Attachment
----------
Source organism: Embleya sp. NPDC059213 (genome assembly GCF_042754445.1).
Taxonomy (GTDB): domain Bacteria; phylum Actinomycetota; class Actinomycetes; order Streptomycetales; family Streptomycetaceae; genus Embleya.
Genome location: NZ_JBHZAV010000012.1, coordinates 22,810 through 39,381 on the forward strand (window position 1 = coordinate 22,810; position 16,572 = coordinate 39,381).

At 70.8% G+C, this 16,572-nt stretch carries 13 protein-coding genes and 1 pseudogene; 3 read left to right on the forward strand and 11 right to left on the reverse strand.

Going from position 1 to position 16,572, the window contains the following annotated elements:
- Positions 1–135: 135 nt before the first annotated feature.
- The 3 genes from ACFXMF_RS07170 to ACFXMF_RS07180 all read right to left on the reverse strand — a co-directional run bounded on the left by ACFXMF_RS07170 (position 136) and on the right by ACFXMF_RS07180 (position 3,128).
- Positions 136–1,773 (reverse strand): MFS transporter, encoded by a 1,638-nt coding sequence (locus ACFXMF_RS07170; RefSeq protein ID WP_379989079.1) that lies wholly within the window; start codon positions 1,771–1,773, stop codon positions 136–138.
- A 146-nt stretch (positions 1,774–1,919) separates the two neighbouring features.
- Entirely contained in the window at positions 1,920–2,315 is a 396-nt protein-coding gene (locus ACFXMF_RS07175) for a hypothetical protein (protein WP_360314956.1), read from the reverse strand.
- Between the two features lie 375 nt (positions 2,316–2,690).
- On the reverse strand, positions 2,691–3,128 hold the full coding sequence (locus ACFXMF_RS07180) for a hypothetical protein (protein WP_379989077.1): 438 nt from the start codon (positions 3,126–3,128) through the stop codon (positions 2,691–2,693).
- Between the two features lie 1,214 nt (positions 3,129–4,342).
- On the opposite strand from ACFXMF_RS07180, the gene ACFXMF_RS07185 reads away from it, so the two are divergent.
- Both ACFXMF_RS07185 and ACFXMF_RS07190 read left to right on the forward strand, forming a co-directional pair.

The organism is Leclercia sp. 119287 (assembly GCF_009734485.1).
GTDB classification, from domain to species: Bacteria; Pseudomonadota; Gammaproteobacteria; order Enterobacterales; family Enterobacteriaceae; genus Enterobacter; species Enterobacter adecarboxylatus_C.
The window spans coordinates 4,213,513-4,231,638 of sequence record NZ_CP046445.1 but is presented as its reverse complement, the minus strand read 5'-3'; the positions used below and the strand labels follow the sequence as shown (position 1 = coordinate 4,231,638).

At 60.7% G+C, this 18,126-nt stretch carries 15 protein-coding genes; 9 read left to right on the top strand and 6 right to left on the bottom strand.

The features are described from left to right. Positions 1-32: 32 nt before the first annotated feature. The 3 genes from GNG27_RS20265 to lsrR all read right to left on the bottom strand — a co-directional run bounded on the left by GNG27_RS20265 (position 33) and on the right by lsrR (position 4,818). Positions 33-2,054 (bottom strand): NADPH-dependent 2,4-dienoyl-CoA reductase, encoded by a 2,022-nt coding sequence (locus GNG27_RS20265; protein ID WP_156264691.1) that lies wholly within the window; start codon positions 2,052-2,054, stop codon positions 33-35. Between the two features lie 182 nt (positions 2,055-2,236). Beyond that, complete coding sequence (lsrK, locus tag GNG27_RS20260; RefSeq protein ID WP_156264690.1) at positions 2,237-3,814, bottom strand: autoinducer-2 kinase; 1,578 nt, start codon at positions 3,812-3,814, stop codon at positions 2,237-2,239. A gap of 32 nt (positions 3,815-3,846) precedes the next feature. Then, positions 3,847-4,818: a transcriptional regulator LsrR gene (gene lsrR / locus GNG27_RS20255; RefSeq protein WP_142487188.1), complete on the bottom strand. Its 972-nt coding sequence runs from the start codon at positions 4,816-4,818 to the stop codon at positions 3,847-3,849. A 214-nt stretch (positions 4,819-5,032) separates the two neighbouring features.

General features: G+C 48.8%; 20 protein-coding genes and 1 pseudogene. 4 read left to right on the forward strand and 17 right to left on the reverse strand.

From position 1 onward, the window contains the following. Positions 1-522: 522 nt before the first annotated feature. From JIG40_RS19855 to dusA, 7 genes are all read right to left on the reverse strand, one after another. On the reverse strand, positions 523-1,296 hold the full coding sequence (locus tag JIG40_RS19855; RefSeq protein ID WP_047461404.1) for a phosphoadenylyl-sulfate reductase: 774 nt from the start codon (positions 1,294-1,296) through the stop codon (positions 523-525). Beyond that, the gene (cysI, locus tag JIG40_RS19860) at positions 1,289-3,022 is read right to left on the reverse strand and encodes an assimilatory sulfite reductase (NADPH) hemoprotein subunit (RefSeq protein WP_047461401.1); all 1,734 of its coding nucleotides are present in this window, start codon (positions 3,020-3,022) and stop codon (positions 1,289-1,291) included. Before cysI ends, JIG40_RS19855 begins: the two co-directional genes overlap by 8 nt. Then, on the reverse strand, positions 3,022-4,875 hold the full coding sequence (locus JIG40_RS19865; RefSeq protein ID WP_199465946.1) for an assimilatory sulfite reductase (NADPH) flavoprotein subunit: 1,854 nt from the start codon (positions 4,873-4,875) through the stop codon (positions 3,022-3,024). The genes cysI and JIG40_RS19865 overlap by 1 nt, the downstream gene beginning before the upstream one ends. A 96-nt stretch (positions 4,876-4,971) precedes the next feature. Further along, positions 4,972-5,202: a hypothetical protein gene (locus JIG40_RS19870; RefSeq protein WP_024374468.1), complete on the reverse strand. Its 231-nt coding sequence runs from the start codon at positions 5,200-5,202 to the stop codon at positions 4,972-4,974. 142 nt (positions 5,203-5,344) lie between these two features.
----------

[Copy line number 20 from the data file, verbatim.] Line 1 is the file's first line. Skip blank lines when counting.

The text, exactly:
The features are described from left to right. Positions 1-32: 32 nt before the first annotated feature. The 3 genes from GNG27_RS20265 to lsrR all read right to left on the bottom strand — a co-directional run bounded on the left by GNG27_RS20265 (position 33) and on the right by lsrR (position 4,818). Positions 33-2,054 (bottom strand): NADPH-dependent 2,4-dienoyl-CoA reductase, encoded by a 2,022-nt coding sequence (locus GNG27_RS20265; protein ID WP_156264691.1) that lies wholly within the window; start codon positions 2,052-2,054, stop codon positions 33-35. Between the two features lie 182 nt (positions 2,055-2,236). Beyond that, complete coding sequence (lsrK, locus tag GNG27_RS20260; RefSeq protein ID WP_156264690.1) at positions 2,237-3,814, bottom strand: autoinducer-2 kinase; 1,578 nt, start codon at positions 3,812-3,814, stop codon at positions 2,237-2,239. A gap of 32 nt (positions 3,815-3,846) precedes the next feature. Then, positions 3,847-4,818: a transcriptional regulator LsrR gene (gene lsrR / locus GNG27_RS20255; RefSeq protein WP_142487188.1), complete on the bottom strand. Its 972-nt coding sequence runs from the start codon at positions 4,816-4,818 to the stop codon at positions 3,847-3,849. A 214-nt stretch (positions 4,819-5,032) separates the two neighbouring features.